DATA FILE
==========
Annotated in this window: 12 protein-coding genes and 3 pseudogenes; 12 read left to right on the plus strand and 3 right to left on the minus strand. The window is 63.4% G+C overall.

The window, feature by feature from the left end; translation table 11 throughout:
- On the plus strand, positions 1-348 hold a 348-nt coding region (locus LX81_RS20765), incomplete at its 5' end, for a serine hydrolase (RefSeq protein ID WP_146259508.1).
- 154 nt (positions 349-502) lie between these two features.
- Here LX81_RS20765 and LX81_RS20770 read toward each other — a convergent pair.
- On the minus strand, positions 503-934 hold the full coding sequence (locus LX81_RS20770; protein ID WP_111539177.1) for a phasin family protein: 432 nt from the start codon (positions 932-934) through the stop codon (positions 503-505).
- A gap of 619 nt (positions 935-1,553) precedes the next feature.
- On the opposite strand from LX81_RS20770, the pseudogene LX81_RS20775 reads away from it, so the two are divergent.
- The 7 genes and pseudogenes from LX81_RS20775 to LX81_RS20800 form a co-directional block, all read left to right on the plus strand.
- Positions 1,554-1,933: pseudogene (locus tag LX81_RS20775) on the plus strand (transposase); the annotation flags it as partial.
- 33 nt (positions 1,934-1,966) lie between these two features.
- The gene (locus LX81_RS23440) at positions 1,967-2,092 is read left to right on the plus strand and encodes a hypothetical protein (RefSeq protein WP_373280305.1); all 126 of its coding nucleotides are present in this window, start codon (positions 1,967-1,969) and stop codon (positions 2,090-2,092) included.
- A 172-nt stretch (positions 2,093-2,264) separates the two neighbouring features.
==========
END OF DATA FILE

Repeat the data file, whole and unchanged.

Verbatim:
Annotated in this window: 12 protein-coding genes and 3 pseudogenes; 12 read left to right on the plus strand and 3 right to left on the minus strand. The window is 63.4% G+C overall.

The window, feature by feature from the left end; translation table 11 throughout:
- On the plus strand, positions 1-348 hold a 348-nt coding region (locus LX81_RS20765), incomplete at its 5' end, for a serine hydrolase (RefSeq protein ID WP_146259508.1).
- 154 nt (positions 349-502) lie between these two features.
- Here LX81_RS20765 and LX81_RS20770 read toward each other — a convergent pair.
- On the minus strand, positions 503-934 hold the full coding sequence (locus LX81_RS20770; protein ID WP_111539177.1) for a phasin family protein: 432 nt from the start codon (positions 932-934) through the stop codon (positions 503-505).
- A gap of 619 nt (positions 935-1,553) precedes the next feature.
- On the opposite strand from LX81_RS20770, the pseudogene LX81_RS20775 reads away from it, so the two are divergent.
- The 7 genes and pseudogenes from LX81_RS20775 to LX81_RS20800 form a co-directional block, all read left to right on the plus strand.
- Positions 1,554-1,933: pseudogene (locus tag LX81_RS20775) on the plus strand (transposase); the annotation flags it as partial.
- 33 nt (positions 1,934-1,966) lie between these two features.
- The gene (locus LX81_RS23440) at positions 1,967-2,092 is read left to right on the plus strand and encodes a hypothetical protein (RefSeq protein WP_373280305.1); all 126 of its coding nucleotides are present in this window, start codon (positions 1,967-1,969) and stop codon (positions 2,090-2,092) included.
- A 172-nt stretch (positions 2,093-2,264) separates the two neighbouring features.